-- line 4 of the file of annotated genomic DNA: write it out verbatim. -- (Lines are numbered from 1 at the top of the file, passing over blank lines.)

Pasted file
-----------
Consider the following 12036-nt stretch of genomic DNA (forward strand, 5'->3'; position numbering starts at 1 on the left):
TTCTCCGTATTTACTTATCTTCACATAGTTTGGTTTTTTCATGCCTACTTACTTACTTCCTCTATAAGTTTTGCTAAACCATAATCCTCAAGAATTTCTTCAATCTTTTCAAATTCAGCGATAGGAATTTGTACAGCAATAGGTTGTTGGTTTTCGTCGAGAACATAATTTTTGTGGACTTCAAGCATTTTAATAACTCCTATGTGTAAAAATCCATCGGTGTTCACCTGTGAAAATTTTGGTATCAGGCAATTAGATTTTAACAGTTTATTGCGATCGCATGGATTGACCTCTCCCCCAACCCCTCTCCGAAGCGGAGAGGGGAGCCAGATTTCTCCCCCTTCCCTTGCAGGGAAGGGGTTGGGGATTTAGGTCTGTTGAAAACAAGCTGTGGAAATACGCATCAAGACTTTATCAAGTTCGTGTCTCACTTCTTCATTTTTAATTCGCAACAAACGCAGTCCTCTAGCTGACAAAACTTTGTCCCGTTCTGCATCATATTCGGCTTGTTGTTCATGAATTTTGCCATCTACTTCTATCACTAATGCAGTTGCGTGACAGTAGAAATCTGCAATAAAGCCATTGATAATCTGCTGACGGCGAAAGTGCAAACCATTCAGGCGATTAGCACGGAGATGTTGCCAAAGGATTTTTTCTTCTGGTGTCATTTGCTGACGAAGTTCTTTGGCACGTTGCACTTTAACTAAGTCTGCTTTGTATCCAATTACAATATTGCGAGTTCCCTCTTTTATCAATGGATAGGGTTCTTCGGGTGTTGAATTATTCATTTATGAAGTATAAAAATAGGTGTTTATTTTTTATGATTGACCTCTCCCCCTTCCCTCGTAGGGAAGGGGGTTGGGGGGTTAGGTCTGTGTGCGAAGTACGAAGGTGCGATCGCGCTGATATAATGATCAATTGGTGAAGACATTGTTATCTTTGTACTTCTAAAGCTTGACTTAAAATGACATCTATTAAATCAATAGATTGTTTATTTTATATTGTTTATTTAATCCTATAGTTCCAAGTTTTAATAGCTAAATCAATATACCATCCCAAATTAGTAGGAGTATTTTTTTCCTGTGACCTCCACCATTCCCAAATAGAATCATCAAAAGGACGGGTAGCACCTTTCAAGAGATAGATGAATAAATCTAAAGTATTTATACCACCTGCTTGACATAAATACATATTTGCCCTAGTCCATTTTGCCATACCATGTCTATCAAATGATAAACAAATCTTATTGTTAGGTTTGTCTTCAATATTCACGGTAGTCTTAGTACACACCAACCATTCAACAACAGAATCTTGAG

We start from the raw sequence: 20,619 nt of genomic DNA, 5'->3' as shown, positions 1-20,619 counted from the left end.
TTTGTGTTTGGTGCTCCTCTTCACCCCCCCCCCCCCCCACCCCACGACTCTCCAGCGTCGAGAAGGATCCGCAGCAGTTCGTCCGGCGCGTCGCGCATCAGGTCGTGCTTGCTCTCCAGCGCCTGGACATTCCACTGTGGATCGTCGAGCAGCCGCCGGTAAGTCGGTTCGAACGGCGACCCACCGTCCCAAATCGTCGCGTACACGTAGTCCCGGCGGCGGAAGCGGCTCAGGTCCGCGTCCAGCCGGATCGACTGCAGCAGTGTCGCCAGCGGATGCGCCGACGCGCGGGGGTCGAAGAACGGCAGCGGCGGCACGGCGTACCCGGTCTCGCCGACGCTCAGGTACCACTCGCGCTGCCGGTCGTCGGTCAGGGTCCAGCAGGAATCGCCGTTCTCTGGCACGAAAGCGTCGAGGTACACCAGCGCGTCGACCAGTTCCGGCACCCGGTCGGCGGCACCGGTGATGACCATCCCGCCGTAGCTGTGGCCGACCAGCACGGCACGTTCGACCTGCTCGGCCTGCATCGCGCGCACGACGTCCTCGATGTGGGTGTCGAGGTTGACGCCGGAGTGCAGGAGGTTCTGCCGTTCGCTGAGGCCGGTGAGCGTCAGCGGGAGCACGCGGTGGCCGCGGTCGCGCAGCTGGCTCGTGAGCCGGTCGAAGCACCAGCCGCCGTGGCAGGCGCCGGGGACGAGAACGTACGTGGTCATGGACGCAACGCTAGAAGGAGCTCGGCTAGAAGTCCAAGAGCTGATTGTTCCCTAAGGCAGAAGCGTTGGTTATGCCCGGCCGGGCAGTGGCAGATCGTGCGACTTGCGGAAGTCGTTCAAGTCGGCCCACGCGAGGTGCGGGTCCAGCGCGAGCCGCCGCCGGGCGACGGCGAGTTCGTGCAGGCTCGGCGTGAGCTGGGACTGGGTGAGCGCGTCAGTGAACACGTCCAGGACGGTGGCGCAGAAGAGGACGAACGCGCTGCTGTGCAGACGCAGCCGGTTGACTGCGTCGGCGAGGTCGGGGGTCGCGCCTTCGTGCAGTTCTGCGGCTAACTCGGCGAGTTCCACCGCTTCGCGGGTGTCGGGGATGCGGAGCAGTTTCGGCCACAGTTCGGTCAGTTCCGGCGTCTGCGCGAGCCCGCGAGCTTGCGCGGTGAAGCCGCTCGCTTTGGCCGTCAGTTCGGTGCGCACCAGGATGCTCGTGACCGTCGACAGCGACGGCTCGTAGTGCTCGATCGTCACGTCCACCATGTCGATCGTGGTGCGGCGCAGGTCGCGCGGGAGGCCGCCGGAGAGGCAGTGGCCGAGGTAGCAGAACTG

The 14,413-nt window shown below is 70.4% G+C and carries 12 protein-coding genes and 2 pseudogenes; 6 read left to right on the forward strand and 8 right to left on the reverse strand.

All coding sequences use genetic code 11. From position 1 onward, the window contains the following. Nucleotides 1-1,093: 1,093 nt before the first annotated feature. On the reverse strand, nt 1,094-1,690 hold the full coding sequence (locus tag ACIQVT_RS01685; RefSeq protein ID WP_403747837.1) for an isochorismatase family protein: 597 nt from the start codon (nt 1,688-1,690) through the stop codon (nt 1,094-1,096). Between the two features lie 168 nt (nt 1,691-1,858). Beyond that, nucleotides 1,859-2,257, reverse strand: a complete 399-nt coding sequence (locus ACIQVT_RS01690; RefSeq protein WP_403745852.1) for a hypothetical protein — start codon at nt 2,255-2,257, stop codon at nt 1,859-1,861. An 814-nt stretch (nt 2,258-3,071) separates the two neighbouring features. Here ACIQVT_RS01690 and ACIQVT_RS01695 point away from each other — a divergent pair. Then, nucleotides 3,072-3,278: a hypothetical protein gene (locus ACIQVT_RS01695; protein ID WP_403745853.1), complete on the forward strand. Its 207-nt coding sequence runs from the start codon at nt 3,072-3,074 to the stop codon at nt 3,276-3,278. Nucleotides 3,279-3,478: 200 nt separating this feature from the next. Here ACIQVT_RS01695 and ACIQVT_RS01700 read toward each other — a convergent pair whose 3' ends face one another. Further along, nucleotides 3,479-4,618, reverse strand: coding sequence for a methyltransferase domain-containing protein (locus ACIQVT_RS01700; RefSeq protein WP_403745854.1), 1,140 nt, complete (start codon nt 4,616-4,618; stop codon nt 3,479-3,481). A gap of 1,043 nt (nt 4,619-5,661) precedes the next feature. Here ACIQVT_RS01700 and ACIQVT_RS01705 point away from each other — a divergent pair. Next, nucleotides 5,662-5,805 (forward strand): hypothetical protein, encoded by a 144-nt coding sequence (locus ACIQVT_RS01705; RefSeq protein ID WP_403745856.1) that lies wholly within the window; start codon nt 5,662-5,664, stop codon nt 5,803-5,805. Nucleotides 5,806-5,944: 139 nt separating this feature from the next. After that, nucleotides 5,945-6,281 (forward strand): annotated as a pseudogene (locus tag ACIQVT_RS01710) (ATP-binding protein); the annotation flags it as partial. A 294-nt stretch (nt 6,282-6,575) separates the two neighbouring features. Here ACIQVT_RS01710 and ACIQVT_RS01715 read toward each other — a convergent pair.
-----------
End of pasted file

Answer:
TTTGTGTTTGGTGCTCCTCTTCACCCCCCCCCCCCCCCACCCCACGACTCTCCAGCGTCGAGAAGGATCCGCAGCAGTTCGTCCGGCGCGTCGCGCATCAGGTCGTGCTTGCTCTCCAGCGCCTGGACATTCCACTGTGGATCGTCGAGCAGCCGCCGGTAAGTCGGTTCGAACGGCGACCCACCGTCCCAAATCGTCGCGTACACGTAGTCCCGGCGGCGGAAGCGGCTCAGGTCCGCGTCCAGCCGGATCGACTGCAGCAGTGTCGCCAGCGGATGCGCCGACGCGCGGGGGTCGAAGAACGGCAGCGGCGGCACGGCGTACCCGGTCTCGCCGACGCTCAGGTACCACTCGCGCTGCCGGTCGTCGGTCAGGGTCCAGCAGGAATCGCCGTTCTCTGGCACGAAAGCGTCGAGGTACACCAGCGCGTCGACCAGTTCCGGCACCCGGTCGGCGGCACCGGTGATGACCATCCCGCCGTAGCTGTGGCCGACCAGCACGGCACGTTCGACCTGCTCGGCCTGCATCGCGCGCACGACGTCCTCGATGTGGGTGTCGAGGTTGACGCCGGAGTGCAGGAGGTTCTGCCGTTCGCTGAGGCCGGTGAGCGTCAGCGGGAGCACGCGGTGGCCGCGGTCGCGCAGCTGGCTCGTGAGCCGGTCGAAGCACCAGCCGCCGTGGCAGGCGCCGGGGACGAGAACGTACGTGGTCATGGACGCAACGCTAGAAGGAGCTCGGCTAGAAGTCCAAGAGCTGATTGTTCCCTAAGGCAGAAGCGTTGGTTATGCCCGGCCGGGCAGTGGCAGATCGTGCGACTTGCGGAAGTCGTTCAAGTCGGCCCACGCGAGGTGCGGGTCCAGCGCGAGCCGCCGCCGGGCGACGGCGAGTTCGTGCAGGCTCGGCGTGAGCTGGGACTGGGTGAGCGCGTCAGTGAACACGTCCAGGACGGTGGCGCAGAAGAGGACGAACGCGCTGCTGTGCAGACGCAGCCGGTTGACTGCGTCGGCGAGGTCGGGGGTCGCGCCTTCGTGCAGTTCTGCGGCTAACTCGGCGAGTTCCACCGCTTCGCGGGTGTCGGGGATGCGGAGCAGTTTCGGCCACAGTTCGGTCAGTTCCGGCGTCTGCGCGAGCCCGCGAGCTTGCGCGGTGAAGCCGCTCGCTTTGGCCGTCAGTTCGGTGCGCACCAGGATGCTCGTGACCGTCGACAGCGACGGCTCGTAGTGCTCGATCGTCACGTCCACCATGTCGATCGTGGTGCGGCGCAGGTCGCGCGGGAGGCCGCCGGAGAGGCAGTGGCCGAGGTAGCAGAACTG